In the upcoming Rolling Stone magazine issue, Miley Cyrus challenges the criticism of her race misconception by naming the black artists she is friends with.
If you’re craving an inside look into the life of Miley Cyrus, starting off with the Oct. 8 issue of the Rolling Stone magazine will set you on your way. The 20-year-old songstress takes on a rather relatable and humane shape, despite currently being plagued by scandals and a massive breakup with fiancé, Liam Hemsworth.
Cyrus addressed all of the juicy bits of her recent performances early on in the interview — especially the particularly saucy set at the MTV VMAs — even admitting that she got a little too “handsy” with Robin Thicke and she would probably “never do that s***t again.” But what really caught our eye is that, amidst criticism of Cyrus having a skewed perception of American culture and race, the singer attempted to fire back at the claims by name-dropping her “homies”, who include Kanye West, Lil Kim and Pharrell Williams.
Cyrus admitted to Rolling Stone that West talked to her before the VMAs performance and gave her a major confidence boost.
“He came in and goes, ‘There are not a lot of artists I believe in more than you right now,'” she recalls. “The whole room went quiet. I was like, ‘Yo — can you say that again?!’”She laughs. “I just kept repeating that over and over in my mind, and it made me not nervous.”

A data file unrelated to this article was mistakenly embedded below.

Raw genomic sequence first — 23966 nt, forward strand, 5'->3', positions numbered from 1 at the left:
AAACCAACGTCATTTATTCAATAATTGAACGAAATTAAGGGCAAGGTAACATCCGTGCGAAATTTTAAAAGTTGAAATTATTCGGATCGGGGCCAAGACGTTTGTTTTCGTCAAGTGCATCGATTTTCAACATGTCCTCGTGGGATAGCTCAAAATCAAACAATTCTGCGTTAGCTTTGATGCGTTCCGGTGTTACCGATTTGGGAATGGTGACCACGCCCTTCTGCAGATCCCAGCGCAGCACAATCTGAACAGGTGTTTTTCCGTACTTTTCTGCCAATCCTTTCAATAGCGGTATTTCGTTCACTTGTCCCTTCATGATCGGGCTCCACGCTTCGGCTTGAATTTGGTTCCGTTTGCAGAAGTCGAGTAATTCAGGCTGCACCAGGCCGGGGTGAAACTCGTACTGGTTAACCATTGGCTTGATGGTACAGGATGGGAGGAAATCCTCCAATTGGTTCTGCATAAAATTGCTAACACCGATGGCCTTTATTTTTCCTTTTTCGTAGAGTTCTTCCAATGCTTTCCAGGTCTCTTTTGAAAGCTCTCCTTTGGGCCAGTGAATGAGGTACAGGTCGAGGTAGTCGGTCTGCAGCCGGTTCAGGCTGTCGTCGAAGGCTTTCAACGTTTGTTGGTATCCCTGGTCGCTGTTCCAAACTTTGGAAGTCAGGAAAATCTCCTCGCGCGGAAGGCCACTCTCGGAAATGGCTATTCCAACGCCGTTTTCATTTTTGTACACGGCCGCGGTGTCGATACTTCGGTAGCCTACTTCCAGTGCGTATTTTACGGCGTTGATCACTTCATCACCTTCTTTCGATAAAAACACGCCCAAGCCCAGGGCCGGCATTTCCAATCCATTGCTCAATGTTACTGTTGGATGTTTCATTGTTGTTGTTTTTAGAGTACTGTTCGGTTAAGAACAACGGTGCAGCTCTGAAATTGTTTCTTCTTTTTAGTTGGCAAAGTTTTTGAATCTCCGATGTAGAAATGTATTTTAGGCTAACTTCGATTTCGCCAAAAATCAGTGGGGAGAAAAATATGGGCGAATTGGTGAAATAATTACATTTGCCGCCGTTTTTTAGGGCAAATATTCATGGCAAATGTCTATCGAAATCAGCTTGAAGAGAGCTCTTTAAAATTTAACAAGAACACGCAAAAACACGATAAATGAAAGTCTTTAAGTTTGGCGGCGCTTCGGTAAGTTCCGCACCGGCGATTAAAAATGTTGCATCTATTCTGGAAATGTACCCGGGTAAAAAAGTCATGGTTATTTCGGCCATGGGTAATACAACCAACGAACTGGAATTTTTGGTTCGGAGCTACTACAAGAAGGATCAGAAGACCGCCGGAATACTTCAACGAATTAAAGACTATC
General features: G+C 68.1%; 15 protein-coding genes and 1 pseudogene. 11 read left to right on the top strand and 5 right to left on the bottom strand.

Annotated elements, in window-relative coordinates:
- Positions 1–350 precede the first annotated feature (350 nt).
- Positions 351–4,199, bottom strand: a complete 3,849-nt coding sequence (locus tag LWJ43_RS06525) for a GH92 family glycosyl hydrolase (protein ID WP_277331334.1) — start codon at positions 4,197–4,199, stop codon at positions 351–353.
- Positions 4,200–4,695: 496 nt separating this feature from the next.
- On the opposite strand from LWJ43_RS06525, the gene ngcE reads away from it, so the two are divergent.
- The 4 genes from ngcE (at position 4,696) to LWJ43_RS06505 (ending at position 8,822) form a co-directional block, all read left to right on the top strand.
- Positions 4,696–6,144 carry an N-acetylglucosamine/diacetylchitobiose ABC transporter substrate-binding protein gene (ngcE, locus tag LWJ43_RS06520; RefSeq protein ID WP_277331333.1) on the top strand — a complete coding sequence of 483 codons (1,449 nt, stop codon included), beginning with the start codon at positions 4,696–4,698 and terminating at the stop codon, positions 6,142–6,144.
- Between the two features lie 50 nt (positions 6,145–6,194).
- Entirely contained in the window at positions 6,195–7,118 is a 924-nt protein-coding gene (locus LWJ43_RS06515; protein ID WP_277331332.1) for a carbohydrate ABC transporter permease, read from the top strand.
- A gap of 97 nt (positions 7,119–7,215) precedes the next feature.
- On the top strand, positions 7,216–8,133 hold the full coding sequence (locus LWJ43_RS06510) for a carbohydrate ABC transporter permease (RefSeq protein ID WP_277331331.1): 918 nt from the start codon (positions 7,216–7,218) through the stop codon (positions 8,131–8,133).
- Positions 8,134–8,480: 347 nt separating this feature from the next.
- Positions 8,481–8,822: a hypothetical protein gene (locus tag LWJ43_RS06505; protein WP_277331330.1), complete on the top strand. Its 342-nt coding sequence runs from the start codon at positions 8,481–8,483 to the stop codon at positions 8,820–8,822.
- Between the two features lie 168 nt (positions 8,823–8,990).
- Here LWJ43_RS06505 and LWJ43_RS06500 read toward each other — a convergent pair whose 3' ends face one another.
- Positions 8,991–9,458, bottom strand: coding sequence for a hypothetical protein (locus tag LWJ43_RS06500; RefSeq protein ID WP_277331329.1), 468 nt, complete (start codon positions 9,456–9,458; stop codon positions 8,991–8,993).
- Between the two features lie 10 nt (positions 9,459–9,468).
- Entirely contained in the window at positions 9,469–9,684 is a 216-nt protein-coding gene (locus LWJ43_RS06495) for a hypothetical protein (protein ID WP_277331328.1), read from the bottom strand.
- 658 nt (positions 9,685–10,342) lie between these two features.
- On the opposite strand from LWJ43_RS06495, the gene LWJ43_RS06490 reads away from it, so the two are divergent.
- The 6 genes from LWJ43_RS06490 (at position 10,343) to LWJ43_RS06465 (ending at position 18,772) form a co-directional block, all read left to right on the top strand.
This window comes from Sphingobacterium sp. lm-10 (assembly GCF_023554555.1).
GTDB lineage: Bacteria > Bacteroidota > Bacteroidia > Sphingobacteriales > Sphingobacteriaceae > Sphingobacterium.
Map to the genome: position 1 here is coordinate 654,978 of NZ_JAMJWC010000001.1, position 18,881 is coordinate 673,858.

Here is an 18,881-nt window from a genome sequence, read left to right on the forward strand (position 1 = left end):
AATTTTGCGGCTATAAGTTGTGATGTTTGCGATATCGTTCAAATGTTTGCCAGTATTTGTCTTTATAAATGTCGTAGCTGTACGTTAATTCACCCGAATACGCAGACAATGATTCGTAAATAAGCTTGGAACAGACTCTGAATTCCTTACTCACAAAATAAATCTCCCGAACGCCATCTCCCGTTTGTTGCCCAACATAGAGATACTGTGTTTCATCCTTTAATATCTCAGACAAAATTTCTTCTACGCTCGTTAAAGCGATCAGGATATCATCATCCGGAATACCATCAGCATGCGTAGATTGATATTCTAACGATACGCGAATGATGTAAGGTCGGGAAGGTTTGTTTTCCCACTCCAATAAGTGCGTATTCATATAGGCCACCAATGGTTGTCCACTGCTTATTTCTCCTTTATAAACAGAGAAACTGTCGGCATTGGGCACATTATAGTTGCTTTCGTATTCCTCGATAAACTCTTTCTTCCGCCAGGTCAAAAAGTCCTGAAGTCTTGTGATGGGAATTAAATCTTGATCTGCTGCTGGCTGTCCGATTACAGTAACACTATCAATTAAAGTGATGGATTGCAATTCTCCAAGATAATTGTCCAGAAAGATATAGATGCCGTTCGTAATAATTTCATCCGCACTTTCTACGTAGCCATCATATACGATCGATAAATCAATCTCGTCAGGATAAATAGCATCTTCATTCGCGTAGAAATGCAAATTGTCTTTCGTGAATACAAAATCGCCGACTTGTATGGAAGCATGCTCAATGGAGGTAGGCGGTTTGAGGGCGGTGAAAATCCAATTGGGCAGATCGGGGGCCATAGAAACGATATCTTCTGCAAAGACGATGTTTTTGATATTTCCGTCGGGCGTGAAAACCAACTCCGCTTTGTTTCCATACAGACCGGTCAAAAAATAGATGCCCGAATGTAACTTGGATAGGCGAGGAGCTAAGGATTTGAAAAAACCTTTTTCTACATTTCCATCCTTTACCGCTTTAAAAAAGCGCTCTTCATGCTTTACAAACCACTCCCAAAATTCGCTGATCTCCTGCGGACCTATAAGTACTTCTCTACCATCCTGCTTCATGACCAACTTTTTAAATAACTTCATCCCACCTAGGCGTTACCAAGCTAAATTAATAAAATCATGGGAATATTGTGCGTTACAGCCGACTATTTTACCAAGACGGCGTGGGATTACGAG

The interview continued with, “After the show, Miley and Kanye met up at a Manhattan recording studio to work on a remix for his song ‘Black Skinhead.’ The next day he sent a text: “He said, ‘I still can’t quit thinking about your performance,'” Miley says. She also happened to mention that a pair of fur Céline slippers she’d bought were falling apart, and Kanye bought her five more pairs. “Kanye is the shit,” she says. “I kind of have a good relationship with him now. It’s good to have someone you can call and be like, ‘Yo, do you think I should wear this?’ ‘Do you think I should go in the studio with this guy?’ ‘Do you think this is cool?’ That’s what homies are supposed to do.”
Cyrus goes on to show the interviewer a long text message of encouragement from Pharrell (with whom she’s worked with on her new album, Bangerz) and a sweet short text from Lil Kim.
But does this in any way challenge the criticism of her perception of race in America? Cyrus has been previously quoted saying she likes “hood music,” but she is not “a white Nicki Minaj” in an August Billboard interview. Will the Rolling Stone statement only add fuel to the fire?
There is nothing wrong with race fusion or seeking inspiration within the culture of others, but the problem is that Miley is seemingly adopting the clichés of the hip-hop culture — whilst being an outsider — and broadcasting it through her interviews. When did Kanye West suddenly become a “homie” and what does that imply?
We love Miley, and her image works for her, but does it work for her audience? Let us know what you think!
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Photo courtesy of Rolling Stone Magazine and Miley Cyrus/Twitter